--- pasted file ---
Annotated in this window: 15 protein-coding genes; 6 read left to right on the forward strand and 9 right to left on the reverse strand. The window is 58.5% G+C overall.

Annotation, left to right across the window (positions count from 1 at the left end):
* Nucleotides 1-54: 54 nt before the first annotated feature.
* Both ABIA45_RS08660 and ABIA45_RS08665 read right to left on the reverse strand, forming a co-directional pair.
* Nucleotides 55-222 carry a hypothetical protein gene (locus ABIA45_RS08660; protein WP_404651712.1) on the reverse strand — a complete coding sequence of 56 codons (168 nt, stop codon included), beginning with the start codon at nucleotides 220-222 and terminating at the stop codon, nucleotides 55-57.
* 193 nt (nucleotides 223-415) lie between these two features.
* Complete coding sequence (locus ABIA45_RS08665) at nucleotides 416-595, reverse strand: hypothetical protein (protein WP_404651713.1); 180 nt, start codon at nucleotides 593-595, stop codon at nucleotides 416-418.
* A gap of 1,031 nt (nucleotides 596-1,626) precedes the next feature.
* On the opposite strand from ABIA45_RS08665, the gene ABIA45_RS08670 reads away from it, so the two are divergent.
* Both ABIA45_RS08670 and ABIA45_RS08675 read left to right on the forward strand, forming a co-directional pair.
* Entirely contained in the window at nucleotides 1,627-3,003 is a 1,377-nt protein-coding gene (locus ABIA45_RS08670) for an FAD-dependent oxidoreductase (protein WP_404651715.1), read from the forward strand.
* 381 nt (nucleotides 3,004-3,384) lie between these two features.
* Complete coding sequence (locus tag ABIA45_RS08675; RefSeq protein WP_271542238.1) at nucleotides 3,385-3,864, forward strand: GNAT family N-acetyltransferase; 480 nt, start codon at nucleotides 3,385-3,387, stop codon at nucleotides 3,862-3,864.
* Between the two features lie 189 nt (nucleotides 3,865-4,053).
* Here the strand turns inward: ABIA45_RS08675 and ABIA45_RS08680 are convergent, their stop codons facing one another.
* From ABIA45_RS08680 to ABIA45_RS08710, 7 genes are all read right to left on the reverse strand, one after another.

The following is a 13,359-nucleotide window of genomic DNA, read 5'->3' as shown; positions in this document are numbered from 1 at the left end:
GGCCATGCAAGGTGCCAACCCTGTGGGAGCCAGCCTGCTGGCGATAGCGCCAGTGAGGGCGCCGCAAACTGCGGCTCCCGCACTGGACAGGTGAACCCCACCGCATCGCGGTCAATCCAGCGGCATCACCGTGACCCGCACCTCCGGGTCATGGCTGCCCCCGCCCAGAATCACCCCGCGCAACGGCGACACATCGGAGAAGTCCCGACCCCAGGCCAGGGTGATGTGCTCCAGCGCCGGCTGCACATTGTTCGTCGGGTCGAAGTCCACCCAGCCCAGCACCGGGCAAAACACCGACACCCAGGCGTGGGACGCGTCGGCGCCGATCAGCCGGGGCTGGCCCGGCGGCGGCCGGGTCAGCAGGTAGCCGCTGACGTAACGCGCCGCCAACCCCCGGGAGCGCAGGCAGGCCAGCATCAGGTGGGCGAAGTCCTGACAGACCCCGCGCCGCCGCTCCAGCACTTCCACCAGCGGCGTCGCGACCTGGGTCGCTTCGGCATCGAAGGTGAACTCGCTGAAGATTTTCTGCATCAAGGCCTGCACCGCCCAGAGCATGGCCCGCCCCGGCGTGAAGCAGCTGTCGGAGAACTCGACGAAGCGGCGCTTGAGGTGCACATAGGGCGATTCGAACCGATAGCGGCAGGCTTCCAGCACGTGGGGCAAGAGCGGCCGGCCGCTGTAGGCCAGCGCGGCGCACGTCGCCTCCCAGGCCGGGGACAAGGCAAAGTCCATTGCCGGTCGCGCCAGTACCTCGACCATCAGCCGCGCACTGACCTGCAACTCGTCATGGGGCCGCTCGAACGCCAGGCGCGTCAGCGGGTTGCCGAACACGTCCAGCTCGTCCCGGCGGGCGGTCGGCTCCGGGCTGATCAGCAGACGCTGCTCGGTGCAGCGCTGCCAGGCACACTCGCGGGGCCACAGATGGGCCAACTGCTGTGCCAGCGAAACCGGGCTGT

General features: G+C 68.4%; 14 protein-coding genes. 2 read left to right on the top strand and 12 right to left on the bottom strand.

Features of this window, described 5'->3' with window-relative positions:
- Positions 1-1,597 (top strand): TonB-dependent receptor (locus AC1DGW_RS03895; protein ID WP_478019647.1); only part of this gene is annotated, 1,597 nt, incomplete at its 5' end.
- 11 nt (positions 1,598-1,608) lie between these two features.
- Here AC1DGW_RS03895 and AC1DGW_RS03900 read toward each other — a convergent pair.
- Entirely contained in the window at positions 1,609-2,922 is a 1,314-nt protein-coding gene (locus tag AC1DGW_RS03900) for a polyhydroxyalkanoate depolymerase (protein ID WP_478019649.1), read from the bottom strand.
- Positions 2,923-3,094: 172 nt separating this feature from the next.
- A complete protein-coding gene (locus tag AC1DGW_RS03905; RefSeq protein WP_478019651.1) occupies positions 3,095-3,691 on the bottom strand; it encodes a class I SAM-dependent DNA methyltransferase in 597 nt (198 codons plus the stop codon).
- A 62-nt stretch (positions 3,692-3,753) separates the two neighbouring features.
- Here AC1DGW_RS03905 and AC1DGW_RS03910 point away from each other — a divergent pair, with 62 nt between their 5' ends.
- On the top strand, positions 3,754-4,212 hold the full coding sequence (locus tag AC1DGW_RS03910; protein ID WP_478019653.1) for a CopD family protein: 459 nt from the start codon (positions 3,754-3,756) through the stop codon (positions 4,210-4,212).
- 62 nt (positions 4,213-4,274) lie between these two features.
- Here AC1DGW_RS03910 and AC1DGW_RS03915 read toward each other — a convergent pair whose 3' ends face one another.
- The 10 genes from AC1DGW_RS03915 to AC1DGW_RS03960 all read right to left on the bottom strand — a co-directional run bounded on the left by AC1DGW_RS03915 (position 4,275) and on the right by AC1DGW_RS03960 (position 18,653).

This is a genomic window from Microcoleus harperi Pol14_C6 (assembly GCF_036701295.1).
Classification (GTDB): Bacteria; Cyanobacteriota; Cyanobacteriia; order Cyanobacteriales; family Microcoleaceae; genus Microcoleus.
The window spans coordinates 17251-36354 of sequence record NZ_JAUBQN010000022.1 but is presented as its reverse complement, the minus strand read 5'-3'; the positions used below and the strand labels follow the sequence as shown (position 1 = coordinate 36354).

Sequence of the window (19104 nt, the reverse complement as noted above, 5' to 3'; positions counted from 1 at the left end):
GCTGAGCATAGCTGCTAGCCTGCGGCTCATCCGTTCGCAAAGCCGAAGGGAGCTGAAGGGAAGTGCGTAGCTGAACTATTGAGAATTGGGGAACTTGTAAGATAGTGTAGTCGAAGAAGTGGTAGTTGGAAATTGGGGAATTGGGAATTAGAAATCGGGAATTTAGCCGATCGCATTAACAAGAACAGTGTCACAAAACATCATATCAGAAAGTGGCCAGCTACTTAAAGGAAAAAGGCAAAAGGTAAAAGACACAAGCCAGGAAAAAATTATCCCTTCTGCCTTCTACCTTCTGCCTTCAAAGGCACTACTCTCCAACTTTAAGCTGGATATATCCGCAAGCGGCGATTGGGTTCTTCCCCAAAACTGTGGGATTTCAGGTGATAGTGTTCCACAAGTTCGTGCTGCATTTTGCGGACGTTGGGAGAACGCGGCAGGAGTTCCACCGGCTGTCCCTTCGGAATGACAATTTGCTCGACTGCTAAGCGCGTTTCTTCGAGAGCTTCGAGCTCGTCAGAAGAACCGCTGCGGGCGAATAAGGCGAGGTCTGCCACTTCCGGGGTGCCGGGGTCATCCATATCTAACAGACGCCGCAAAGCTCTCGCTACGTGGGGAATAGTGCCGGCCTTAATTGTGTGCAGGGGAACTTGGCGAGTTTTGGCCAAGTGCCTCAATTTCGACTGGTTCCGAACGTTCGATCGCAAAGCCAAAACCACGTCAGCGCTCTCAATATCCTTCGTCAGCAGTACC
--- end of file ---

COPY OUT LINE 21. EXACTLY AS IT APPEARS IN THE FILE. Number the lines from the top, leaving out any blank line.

- Positions 1-1,597 (top strand): TonB-dependent receptor (locus AC1DGW_RS03895; protein ID WP_478019647.1); only part of this gene is annotated, 1,597 nt, incomplete at its 5' end.